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Letting go………



Damn this body of mine – why is getting pregnant so easy, but staying that way so  difficult? I’ve miscarried more times than I wish to remember – eight to be exact – twice in the third trimester – all of them painful – not necessarily physically, although there was that, but gut-wrenching, heart-breaking, painful. I received the news from my OB for the last time – “you can’t do this again, Patti. It could kill you.” It broke my heart.

I am the middle child of six, so I had this vision of having a houseful of my own to raise. I was determined to give our daughter a brother or sister, but my body was betraying me at every bend.

Instead of receiving a bundle of joy to hold in my arms, I received a grief packet from a well meaning hospital chaplain. Instead of receiving warm wishes from friends and family, I received looks of pity and awkward conversations – after all, what does one say – sorry for your loss – again – and again. Kind of gets old after the third or fourth time, let alone the seventh or eighth.

Somewhere in the midst of all of this, I knew deep down that my doctor was right, that I needed to let go. And so, on a very cold and dreary day in early January, my husband and I read some scriptures, cried some tears and gave our wish for a second child over to the Lord. We let go.

A funny thing happens when you let go of something you’ve been clinging  to so tightly for so long – you have to release your grasp on it – you have to open your fingers, one-by-painful-one, and when you do, your hands are now open and free to receive something else. Who knew?

My oldest child, now six, was visited by the Make a Wish foundation in June.  Her first wish was for a baby sister. Out of the mouths of babes! She was pressed to make another wish and sighed as only a six year old can, saying, “I guess if I can’t have a sister, meeting a princess would be nice.”

4th of July weekend in small towns is a big deal and ours is no exception. We were eating at the local restaurant in town when the juvenile judge approached our table. “Would you and Jeff be interested in adopting”? I just about fell out of the booth. YES! No questions asked. YES! Our six year old just looked at me with a beatific smile of one who simply KNOWS.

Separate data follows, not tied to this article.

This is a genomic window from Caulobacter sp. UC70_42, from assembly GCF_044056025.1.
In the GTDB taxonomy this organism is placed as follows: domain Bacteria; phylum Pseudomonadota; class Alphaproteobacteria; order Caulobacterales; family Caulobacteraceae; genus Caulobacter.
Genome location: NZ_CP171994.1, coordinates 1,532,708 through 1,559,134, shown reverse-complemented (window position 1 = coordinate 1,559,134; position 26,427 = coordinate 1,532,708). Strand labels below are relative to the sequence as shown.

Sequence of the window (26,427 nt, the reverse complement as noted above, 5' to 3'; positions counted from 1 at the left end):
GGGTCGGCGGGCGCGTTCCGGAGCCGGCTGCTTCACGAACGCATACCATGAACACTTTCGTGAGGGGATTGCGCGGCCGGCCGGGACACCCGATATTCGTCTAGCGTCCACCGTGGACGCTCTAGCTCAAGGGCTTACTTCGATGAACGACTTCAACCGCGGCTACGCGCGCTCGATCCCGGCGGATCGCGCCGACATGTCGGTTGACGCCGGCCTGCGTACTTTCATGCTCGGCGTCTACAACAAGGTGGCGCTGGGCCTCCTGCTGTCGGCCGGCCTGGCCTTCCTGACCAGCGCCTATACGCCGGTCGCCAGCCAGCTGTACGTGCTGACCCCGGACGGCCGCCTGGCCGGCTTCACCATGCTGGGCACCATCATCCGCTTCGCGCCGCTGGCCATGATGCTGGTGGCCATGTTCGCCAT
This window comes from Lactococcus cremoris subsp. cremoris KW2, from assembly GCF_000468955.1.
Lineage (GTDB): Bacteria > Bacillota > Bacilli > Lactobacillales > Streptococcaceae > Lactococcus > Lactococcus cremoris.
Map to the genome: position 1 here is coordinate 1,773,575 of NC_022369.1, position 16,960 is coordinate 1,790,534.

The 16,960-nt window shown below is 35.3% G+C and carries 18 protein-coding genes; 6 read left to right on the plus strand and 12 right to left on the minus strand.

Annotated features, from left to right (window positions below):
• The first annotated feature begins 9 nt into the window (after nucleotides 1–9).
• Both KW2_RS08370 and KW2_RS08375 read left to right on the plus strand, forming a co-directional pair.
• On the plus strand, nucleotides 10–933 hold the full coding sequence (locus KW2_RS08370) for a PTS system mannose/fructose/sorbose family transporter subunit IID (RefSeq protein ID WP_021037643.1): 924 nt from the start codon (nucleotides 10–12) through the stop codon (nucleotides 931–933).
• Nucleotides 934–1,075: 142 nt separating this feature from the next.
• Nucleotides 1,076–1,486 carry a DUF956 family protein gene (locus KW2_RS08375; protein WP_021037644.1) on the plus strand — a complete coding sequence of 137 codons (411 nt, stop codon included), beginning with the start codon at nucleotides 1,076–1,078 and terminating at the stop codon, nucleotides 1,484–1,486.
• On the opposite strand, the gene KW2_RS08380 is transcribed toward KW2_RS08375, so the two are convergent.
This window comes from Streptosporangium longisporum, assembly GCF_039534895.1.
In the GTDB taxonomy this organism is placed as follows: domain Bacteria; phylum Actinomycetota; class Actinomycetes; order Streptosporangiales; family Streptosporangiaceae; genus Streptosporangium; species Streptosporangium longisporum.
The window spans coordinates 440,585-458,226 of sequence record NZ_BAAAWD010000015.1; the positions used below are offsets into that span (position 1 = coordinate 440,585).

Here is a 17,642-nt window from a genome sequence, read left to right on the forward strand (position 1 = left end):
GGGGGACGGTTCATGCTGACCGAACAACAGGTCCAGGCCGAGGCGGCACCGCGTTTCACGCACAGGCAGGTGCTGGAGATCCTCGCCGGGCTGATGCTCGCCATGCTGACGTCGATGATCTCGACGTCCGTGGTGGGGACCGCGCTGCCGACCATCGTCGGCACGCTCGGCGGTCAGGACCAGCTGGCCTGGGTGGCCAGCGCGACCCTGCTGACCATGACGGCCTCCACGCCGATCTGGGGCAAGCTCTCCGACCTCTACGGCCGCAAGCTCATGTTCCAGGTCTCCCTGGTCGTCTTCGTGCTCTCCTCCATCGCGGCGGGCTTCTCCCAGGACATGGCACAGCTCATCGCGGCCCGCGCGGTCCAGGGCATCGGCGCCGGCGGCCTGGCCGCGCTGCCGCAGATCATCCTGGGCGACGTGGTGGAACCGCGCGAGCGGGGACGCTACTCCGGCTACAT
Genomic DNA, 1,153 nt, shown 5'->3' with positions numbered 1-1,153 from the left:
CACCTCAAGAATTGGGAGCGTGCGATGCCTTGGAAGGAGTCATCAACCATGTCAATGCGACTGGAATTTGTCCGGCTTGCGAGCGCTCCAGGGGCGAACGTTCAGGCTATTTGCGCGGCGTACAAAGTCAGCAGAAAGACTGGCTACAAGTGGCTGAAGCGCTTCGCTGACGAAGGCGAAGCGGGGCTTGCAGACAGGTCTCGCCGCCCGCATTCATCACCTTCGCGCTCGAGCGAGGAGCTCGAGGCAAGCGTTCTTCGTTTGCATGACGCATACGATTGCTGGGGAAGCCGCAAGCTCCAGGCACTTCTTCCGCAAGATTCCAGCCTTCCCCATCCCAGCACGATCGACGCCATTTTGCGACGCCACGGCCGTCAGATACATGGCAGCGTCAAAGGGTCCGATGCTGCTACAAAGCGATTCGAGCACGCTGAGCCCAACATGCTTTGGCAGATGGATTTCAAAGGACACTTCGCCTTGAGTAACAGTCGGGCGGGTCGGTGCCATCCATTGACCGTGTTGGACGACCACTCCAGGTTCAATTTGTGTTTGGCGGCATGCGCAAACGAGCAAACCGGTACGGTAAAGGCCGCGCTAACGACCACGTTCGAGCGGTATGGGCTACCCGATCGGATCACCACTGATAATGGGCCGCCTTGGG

Could it be this simple? Well, yes and no. We met the young birthmother at our home a week later. She was in no position to care for another child and was eager to see that this GIRL she carried was adopted into a good home. There were a lot of legal hoops to go through, and there were some scary times in the process, when the birthmother disappeared for a few weeks and we thought she changed her mind, but then, on a warm,  clear Thursday night in mid-September, I received a phone call. “Could you come to the hospital? I think I’m in labor.”

Driving as quickly as I dared, I arrived at the hospital just as she was settled in to a room, and was prepared for a long wait. This was not to be so. Just 2 short hours later, Hannah Marie was born and I received her into my arms. Her birthmother did not want to hold her and left the hospital in the morning. I wouldn’t see her again until the following Monday in court when she went through what is known as the right of surrender. She was so brave. I cried  through it all. She was letting go and entrusting me to receive this precious gift. I did so with a humble heart and a spirit filled with awe at a God who knew – who KNEW, all along, that this lesson of letting go would bring me to this place of being filled, but in His way and in His time.

Irony of ironies – you do the math. Right around the time we went through the painful process of letting go in January, Hannah was in the very early process of being formed in her birth mother’s womb. It is only in the process of letting go that we are able to receive.

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